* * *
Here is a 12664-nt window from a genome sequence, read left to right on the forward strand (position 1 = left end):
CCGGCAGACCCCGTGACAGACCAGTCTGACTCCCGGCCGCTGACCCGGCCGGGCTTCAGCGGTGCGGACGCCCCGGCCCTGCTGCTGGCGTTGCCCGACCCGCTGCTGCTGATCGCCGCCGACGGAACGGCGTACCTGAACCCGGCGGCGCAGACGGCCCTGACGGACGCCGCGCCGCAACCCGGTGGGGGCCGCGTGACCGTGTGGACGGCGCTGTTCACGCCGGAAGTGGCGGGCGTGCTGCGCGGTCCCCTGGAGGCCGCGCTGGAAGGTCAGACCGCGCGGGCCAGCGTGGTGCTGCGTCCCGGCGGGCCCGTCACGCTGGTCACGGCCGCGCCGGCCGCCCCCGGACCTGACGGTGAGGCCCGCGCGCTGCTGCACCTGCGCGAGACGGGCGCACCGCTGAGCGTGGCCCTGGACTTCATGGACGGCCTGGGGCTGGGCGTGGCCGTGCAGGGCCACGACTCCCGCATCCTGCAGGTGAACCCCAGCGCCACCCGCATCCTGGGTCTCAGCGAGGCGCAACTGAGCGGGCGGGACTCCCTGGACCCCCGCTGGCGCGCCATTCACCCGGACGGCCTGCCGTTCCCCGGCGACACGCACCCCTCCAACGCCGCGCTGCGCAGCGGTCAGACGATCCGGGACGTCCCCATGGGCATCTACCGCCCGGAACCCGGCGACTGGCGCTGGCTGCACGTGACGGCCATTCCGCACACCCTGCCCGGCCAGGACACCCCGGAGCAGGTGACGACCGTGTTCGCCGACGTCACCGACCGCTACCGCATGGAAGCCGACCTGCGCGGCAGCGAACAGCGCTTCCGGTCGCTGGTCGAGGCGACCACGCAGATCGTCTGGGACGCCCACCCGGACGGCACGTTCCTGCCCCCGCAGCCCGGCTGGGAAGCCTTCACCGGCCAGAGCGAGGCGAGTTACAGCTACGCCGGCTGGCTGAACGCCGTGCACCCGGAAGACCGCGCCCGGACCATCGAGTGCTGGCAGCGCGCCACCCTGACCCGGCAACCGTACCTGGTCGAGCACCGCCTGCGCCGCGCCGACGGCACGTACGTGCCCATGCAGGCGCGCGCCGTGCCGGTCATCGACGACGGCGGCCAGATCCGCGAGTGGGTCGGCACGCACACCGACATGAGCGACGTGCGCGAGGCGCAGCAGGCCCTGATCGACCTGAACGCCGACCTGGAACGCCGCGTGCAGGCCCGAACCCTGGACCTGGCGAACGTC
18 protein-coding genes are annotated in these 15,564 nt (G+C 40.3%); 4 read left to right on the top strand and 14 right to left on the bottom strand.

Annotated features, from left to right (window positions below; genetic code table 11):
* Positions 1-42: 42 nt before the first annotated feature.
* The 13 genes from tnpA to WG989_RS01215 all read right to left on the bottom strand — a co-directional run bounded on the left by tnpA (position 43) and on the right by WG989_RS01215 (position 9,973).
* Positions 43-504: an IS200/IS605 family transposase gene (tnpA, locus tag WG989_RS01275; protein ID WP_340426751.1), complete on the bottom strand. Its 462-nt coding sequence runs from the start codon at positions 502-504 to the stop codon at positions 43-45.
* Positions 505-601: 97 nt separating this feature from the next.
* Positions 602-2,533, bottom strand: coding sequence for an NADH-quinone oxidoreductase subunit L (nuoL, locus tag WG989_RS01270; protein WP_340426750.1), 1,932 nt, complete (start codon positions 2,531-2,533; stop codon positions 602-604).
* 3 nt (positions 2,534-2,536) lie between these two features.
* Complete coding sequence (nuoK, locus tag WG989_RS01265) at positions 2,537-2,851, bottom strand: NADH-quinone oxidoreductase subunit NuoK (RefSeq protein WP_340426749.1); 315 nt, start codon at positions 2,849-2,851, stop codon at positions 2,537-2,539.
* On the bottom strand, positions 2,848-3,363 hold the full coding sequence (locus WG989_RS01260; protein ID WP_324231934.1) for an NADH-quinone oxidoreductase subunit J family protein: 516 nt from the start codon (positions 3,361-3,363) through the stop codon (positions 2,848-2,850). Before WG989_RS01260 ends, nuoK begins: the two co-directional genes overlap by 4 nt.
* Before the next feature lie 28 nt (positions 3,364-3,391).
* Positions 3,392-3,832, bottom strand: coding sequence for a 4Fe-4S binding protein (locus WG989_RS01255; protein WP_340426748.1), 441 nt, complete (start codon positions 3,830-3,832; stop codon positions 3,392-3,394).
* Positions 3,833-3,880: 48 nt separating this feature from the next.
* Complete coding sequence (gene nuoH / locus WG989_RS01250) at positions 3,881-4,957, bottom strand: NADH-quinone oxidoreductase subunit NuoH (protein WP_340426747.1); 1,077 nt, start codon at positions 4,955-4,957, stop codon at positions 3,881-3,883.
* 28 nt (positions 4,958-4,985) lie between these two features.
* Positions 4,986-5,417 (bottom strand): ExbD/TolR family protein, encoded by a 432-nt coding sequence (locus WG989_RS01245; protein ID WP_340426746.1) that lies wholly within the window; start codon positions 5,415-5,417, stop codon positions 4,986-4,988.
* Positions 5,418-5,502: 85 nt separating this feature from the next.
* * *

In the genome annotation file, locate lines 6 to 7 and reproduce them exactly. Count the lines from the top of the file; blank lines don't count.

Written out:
* The 13 genes from tnpA to WG989_RS01215 all read right to left on the bottom strand — a co-directional run bounded on the left by tnpA (position 43) and on the right by WG989_RS01215 (position 9,973).
* Positions 43-504: an IS200/IS605 family transposase gene (tnpA, locus tag WG989_RS01275; protein ID WP_340426751.1), complete on the bottom strand. Its 462-nt coding sequence runs from the start codon at positions 502-504 to the stop codon at positions 43-45.